D S Senanayake as Minister of Agriculture and Lands (1931 to 1947)


by R L Brohier

CEYLON has always been mainly an agricultural country; hence, the parent earth was, and ever will be, the heart of Ceylon life. Truly, the original decree which sent man forth as "tiller of the ground", is perhaps even truer in its natural than its metaphysical sense, when reviewed in the comprehensive landscape of agriculture in Ceylon from the early years of Aryan settlement 2500 years ago, through 23-centuries of Sinhalese kingship.

The feud for food

Then as now, the feud for food was a long battle waged chiefly in the Ceylon dry zone against frequent and continuous droughts, where man's very sustenance depended on fertilizing a soil that would yield results only in proportion to the labour and energy spent in tending it. Our knowledge of the conduct of the remarkable efforts by which natural prosperity through agricultural industry was built in the past, are scanty. Nevertheless, the vastness of the engineering skill connected with agricultural interests, and the evidence of an organised land system cannot deny a very high standard of development. In the gloom of its decline, the historical annals do not fail to record that "because the fertility of the land had decreased, kings were no longer esteemed as before,"

The panorama of indigenous agriculture in Ceylon shows too, how vain human efforts were to stay the operation of those mighty causes, also now lost in obscurity, which stalled the march of civilization and consigned those extraordinary and intricate irrigation systems to neglect and decay. For centuries these sad and solemn memorials, together with the ruins of proud cities have lain deep in cloistered forests which sprang up to give tranquillity to the plains. Only a remnant descended from the original settlers, whose very insignificance was a melancholy commentary on their poverty of resources, continued to till and cultivate such patches of field as the driblets from the ruined tanks allowed.

Agriculture in the Dutch and the British times

When the Dutch were in occupation of the maritime territory they made some endeavour to rescue the peasant agriculture.of Ceylon. They left the impress of their efforts even in remote and sparsely populated villages, and repaired many ancient works calculated to benefit undeveloped and under-developed tracts subject to flood and drought.

In the first half-century of the British period there were sown the seeds that diverted agriculture to an industry which commanded money rather than the means of sustenance. Very little, if at all, was done to encourage the utilization of the soil for the production of the first article of food, which had commanded in the past the most anxious care of princes and legislators.

Apparently too, without cognizance of the absolute necessity for the joint action required of co-parceners in connection with irrigation as practised in Ceylon from remote time, compulsory labour on the old communal system was abolished in 1832, on the report of a Royal Commission. Many irrigation works, especially the smaller village tanks, fell early victims of the neglect which followed.

Rekindling some interest in indigenous agriculture

In this phase of general neglect and somnolence, in the latter half of the nineteenth century, the masterly report of a young Assistant Agent of Government named John Bailey, and the force and acumen of a Governor Sir Henry Ward, supplied the sparks, which kindled interest in the subject. Both focused earnest attention on the practicability of restoring the works of irrigation which the climate rendered indispensable and for securing the intimate co-operation so necessary for successful paddy cultivation. Nevertheless, although the British administration made some effort to restore the old reservoirs, to every dispassionate reviewer the conviction is irresistible that the difficulties of restoring the ancient bunds and channels only screened a disinclination to spend money on such works, so long as imported rice fed the people and yielded a revenue.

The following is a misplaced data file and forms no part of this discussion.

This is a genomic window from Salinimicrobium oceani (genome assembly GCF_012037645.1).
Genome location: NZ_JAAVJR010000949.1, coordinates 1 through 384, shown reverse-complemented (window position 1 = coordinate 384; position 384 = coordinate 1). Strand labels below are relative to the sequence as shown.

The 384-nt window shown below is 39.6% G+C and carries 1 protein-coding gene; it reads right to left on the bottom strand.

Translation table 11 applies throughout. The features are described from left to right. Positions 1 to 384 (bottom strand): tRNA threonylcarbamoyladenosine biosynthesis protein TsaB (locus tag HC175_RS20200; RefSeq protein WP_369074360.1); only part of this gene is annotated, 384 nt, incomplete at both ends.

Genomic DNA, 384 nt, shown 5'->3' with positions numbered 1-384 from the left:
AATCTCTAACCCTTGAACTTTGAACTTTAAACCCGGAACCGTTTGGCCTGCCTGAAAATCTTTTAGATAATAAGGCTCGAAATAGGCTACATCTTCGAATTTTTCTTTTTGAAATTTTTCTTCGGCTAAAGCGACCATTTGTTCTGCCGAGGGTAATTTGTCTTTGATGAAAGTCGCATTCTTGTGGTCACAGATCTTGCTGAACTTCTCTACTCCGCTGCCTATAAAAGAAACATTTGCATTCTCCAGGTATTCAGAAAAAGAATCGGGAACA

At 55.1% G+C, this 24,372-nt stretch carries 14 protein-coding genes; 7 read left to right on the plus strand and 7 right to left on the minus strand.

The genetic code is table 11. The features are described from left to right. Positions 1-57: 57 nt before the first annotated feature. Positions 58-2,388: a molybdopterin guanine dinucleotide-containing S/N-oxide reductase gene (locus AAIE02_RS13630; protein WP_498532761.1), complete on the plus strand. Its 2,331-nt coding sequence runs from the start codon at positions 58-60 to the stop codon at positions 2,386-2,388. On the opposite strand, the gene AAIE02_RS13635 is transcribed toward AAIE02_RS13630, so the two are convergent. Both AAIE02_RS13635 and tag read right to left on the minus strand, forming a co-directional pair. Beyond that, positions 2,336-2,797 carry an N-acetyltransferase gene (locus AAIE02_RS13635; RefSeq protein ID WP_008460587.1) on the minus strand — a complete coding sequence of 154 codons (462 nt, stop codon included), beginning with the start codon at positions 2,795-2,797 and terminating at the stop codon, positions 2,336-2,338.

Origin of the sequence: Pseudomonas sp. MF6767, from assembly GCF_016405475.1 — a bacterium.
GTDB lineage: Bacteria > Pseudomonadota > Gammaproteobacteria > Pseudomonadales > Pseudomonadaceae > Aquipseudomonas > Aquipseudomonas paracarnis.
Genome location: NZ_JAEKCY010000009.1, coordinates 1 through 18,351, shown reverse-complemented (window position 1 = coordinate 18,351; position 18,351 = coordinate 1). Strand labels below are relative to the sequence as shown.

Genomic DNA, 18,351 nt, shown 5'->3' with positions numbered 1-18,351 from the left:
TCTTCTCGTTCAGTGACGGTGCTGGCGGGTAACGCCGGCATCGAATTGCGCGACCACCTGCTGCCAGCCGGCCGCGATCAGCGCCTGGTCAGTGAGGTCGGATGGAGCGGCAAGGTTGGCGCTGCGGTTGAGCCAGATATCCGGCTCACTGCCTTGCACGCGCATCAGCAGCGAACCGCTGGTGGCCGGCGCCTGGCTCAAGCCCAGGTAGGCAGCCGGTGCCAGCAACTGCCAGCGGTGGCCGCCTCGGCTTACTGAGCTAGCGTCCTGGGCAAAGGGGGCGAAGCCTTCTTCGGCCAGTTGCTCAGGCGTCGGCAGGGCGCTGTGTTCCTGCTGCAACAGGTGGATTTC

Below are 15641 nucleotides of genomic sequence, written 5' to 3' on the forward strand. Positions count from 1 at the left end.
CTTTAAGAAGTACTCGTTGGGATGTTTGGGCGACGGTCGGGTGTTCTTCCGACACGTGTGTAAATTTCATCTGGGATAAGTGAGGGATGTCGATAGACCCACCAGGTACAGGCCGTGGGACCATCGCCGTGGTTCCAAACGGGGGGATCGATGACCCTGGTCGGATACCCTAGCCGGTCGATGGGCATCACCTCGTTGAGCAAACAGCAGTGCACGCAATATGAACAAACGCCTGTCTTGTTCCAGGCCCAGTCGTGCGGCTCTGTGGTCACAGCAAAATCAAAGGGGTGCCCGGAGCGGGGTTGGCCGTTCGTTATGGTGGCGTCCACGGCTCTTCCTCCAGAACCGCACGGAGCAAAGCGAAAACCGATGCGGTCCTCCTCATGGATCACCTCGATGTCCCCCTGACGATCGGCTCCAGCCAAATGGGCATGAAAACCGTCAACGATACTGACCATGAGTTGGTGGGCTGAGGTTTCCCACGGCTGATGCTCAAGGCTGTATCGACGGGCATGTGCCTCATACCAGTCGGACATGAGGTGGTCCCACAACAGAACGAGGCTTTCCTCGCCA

Emergence of D.S Senanayake with a new agricultural policy

If one were to contrast the official attitude to indigenous agriculture in Ceylon from this stage of passivity and supineness into which it had sunk, with that which followed after the promulgation of a new Constitution on the basis of the Donoughmore Report in 1931, the picture one gets is startling, inasmuch as the change is dramatic. Coincident with the establishment of a new Constitution, the governmental administration of agriculture was in the hands of the people of the country, and D. S. Senanayake was projected into the arena as Minister of Agriculture and Lands. No one was better blessed with the many qualities of head and heart which fitted him to play a role in shaping what may well be called the modern chapter in the history of irrigation, agricultural development and colonization in Ceylon.

The new Minister's magnificent conception of turning barren acres into national use was based on a conviction that the future of Lanka depended more than on anything else, on systematic land development, improved husbandry, and what the poet Goldsmith termed: "a bold peasantry their country's pride." His policy focused itself on the peasant farmers needs. First, with agriculture as a technology based on science; secondly, as an industry based on tradition; and thirdly, as a business to be founded on economics and not merely a way of life: "a long drawn question between crop and crop," Basically he accepted the fact that the past was a mighty teacher, that its lessons are not to be lightly regarded although we may fail to measure their wisdom at a glance.

Both, the lessons of history and the dictates of policy inculcated in him the ambition to solve the problem presented by the phenomenon of a rising population, convinced that the solution lay in organising agricultural efforts primarily for the production of crops which would afford a direct means of sustenance, but in equal measure emphasising the dignity of labour and the value of co-operation. He saw in this plan much work to be done: a wide expanse of land once the seat of a flourishing industry and the "home of millions," sadly neglected in jungle, which had to be reclaimed to productivity. He saw large tracts of land under crops which had to be scientifically tended in order that they may produce more food. He saw the necessity for improving the quality of crops, for growing a wider range of varieties to ensure balanced dietary, and the need for inculcating animal husbandry. He also visualized that there must be governmental financial assistance for the colonist to set himself up, technical guidance, and a system of easy and orderly marketing.